Addiction Treatment

5 Things to Say to an Addict to Help Them Realize They Need Treatment

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There are no magic words to help someone suddenly realize they have lost control over their drug abuse and need treatment. However, there are things you can say to an addict to better help them see your point… and to more strongly make it.

1. “I Love You.”

It is important that your loved one realizes that everything you are doing comes from a place of devotion. If you do not remind the individual of how much you care about them––and especially if your words become hostile or angry––your loved one may begin to tell themselves your concern is superficial or self-serving in some way rather than face their own addiction. This is why it is so necessary to let them know you care for them and that your concern comes from a place of love.

2. “I Have Noticed…”

Instead of saying things like, “You do this…” or “You always…” try to use “I” statements where you only speak for yourself. Addicts can tend to become hostile when confronted about their drug use, according to the National Library of Medicine, and this kind of speaking will keep from elevating the conversation further.

3. “I Will Support You.”

Addicts often are afraid of starting recovery and having it become too hard or that they will be all alone while going through it. By telling them they will have your full support as they go through treatment, you can make the process less intimidating and possibly help them be more likely to agree to it.

4. “I Need to Set Boundaries.”

It can make a real difference in your relationship with your loved one if you tell them you will no longer be able to do certain things––give them money, allow them to live with you, let them see your children––if they do not get the help they need. This way, they not only understand you are serious about what you say, but you will also be able to create a healthier relationship between the two of you that do not enable their drug use. According to the University of Pennsylvania Health System, taking over someone’s responsibilities, protecting them, and continuing to give them second chances are all ways of enabling an addiction.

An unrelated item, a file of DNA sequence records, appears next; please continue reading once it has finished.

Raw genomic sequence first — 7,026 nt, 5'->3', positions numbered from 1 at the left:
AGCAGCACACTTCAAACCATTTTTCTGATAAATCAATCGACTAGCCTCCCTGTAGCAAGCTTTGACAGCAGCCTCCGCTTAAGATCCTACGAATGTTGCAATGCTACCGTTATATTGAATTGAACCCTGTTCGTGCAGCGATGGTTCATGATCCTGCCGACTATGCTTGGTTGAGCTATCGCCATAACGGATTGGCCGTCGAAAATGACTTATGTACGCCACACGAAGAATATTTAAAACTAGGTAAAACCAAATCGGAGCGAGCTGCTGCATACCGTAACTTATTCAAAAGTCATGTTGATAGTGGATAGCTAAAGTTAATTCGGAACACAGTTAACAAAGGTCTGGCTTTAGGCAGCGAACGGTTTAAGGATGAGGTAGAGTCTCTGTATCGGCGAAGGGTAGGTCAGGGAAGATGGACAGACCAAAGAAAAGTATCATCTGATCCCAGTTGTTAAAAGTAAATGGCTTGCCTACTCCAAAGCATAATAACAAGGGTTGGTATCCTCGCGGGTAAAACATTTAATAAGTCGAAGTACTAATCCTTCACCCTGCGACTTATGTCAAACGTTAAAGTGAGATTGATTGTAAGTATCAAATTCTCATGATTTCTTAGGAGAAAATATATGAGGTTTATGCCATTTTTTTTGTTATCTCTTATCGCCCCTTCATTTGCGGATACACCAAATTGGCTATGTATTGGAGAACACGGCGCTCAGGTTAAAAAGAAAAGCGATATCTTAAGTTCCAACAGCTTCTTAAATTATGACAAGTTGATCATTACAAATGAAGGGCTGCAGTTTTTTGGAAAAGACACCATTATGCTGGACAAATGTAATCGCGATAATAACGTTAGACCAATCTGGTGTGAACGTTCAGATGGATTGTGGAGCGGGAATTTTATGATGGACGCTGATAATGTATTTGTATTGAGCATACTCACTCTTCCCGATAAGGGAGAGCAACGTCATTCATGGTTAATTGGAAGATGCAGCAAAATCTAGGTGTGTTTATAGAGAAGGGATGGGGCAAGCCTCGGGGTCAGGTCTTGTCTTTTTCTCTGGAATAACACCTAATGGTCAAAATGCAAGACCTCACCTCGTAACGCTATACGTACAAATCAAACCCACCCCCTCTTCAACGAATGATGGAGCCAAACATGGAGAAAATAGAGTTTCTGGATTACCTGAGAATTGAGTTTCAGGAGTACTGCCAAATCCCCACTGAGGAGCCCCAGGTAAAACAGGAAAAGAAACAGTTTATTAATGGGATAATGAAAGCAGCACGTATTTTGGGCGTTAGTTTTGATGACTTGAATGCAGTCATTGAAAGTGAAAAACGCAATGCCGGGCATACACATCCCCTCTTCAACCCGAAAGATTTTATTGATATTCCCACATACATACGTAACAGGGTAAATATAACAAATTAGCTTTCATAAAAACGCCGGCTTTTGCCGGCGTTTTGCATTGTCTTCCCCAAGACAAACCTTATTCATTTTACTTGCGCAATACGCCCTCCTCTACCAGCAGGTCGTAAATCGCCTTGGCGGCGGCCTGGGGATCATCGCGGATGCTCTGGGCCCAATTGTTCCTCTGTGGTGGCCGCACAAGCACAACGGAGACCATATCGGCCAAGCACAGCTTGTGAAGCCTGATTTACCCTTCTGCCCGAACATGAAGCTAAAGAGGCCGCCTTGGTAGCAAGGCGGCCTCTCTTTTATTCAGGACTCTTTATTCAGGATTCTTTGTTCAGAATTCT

5. “I Found a Treatment Program for You.”

Finding a treatment option for your loved one before having the conversation makes it harder for them to put off finding help. Although you may end up going with a different option, it is incredibly necessary to show them the seriousness of the situation by doing the research yourself and finding a treatment facility you believe could be helpful to them.

How Our Helpline Works

For those seeking addiction treatment for themselves or a loved one, the Addictions.com helpline is a private and convenient solution.

Calls to any general helpline (non-facility specific 1-8XX numbers) for your visit will be answered by American Addiction Centers (AAC).

We are standing by 24/7 to discuss your treatment options. Our representatives work solely for AAC and will discuss whether an AAC facility may be an option for you. Our helpline is offered at no cost to you and with no obligation to enter into treatment. Neither Addictions.com nor AAC receives any commission or other fee that is dependent upon which treatment provider a visitor may ultimately choose.

For more information on AAC’s commitment to ethical marketing and treatment practices, or to learn more about how to select a treatment provider, visit our About AAC page. If you wish to explore additional treatment options or connect with a specific rehab center, you can browse top-rated listings or visit SAMHSA.

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